Schools, it is said, are based on trust: trust between teachers and pupils, between teachers and parents, between teachers and senior leaders and between teachers and government. Although, perhaps, the last not so much in recent times.
“At the most basic level, the need to trust implies one fundamental fact: you’re vulnerable,” says psychologist David DeSteno, director of Northeastern University’s Social Emotions Lab, in his book The Truth About Trust: How It Determines Success in Life, Love, Learning, and More. “The ability to satisfy your needs or obtain the outcomes you desire is not entirely under your control.”
And it is this vulnerability that lies at the heart of the contentious adoption in education of bodycams, the wearable cameras that record events. There is no doubt that in some schools teachers feel very vulnerable, with both the ATL and Unison unions reporting increasing problems of violence. Bodycams can record the incident and provide what is often much-needed proof.
They also have a preventative effect. In the US, they have reduced crimes against police officers to such an extent that they are also being used in the classroom.
Now, two British schools are planning to use them to record incidents of bad behaviour.
But how do teachers feel about them? A TES survey found that some 37 per cent are prepared to wear such a device; 66 per cent said they would feel safer if there were a camera in the classroom.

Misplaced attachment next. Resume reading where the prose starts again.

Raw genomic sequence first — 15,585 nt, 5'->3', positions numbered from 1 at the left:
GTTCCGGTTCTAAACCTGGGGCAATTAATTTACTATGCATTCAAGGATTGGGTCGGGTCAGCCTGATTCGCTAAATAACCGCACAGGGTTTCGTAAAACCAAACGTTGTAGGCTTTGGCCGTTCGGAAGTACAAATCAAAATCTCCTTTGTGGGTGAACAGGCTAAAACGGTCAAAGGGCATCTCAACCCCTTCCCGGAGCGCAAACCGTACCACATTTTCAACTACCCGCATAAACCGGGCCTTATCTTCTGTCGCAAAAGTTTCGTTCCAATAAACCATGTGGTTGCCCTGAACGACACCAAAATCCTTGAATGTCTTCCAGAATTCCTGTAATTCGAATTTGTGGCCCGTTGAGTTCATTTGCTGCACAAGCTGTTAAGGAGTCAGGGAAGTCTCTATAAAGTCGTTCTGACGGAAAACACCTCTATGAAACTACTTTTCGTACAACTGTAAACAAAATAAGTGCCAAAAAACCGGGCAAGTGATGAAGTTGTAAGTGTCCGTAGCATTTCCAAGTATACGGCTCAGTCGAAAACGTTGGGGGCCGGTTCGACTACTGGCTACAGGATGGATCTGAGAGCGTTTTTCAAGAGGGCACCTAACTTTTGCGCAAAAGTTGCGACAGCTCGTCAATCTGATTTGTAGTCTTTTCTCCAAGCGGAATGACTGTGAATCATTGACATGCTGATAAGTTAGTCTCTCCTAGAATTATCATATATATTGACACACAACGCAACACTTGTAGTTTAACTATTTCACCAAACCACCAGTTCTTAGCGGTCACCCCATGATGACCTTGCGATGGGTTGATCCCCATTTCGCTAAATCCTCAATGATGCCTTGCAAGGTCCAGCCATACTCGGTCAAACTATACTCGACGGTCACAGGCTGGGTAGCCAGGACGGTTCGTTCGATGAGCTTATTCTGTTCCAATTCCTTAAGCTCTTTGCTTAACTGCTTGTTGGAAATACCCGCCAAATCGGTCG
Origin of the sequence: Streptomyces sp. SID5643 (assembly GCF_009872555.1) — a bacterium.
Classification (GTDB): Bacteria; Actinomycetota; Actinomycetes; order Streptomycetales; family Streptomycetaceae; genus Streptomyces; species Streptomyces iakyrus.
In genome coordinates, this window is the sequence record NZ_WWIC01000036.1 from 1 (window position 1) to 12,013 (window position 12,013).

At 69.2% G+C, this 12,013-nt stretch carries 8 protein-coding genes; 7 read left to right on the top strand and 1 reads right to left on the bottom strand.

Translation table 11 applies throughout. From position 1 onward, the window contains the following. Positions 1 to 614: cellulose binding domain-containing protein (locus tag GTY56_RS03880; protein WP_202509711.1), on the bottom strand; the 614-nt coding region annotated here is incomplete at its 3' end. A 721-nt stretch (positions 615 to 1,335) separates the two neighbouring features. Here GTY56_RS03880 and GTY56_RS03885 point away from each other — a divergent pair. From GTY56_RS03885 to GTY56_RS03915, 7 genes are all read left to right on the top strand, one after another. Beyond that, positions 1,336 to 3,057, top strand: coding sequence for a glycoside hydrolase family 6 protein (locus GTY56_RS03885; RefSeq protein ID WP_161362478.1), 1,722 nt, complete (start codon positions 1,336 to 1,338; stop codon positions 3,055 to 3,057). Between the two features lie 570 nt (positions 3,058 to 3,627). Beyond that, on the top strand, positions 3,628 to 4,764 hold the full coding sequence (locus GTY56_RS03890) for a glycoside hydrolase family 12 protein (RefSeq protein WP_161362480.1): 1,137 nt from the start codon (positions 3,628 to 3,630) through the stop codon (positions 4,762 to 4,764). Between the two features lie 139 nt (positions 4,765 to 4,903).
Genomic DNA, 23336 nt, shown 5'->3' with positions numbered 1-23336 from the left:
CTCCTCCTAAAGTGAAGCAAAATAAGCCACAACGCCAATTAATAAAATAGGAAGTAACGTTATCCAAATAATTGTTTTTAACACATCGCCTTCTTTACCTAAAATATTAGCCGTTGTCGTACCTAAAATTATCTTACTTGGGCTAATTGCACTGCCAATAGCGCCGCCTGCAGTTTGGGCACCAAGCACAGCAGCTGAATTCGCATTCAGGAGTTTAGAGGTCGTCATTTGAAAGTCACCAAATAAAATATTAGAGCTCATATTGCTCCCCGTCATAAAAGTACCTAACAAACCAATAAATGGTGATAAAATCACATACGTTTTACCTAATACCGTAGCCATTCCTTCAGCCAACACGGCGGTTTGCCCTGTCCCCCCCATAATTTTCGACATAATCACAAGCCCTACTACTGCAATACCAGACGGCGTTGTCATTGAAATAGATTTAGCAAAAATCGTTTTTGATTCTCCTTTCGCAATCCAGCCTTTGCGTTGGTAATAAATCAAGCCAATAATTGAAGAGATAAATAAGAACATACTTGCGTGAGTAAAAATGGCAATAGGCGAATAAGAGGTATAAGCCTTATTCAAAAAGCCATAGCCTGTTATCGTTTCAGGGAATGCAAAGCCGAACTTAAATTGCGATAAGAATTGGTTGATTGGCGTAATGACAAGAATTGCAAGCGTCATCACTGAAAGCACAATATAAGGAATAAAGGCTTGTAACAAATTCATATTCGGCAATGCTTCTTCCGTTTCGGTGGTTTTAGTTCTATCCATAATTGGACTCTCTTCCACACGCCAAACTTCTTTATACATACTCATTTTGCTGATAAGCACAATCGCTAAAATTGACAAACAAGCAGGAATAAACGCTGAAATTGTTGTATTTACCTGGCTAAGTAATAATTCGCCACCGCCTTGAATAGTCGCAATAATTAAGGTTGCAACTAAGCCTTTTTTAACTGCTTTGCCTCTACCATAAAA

But one big concern lies with the fear that the tables would be turned on them, with 19 per cent worried that bodycams would be used by management to spy on them. So much for trust between teachers and school leaders, then.
And once you start to pick at it, what you have in schools is more a veneer of trust rather than an underlying foundation. It could be argued that if government and parents really trusted schools, there would be no need for Ofsted. If heads really trusted teachers, there would be no need for observations and performance management. And if teachers really trusted the children, there would be no need for a behaviour policy.
In fact, the education system is already engineered to create reliable mechanisms to replace trust; bodycams are not a big departure from those. What they do suffer from, however, is the sinister associations with 1984 and Big Brother, something that does not affect classroom CPD video, which is seen as non-threatening. It may not look like surveillance, but it is.
But are bodycams really necessary? Is behaviour truly so bad? The unions, of course, have an interest in talking up the problems. Good and well-enforced behaviour policies should be enough in most places. But for those where teachers and students do feel threatened, shouldn’t they be given the security they need?
For others, it is a step too far. One respondent to the survey said: “Our relationship with students is the single most important factor in teaching, why would we want to start that relationship from a position of mistrust?”
Children, however, soon learn to live with cameras recording their every move without feeling an erosion of trust, as the Educating… series testifies. If a bodycam (roughly £100) provides a safer environment and cuts time wasted on complaints to create more time for learning, then it’s a good investment.
Until the Dunblane school massacre in 1996, we trusted the public to wander freely into schools. The world has changed even more since then. We must change with it.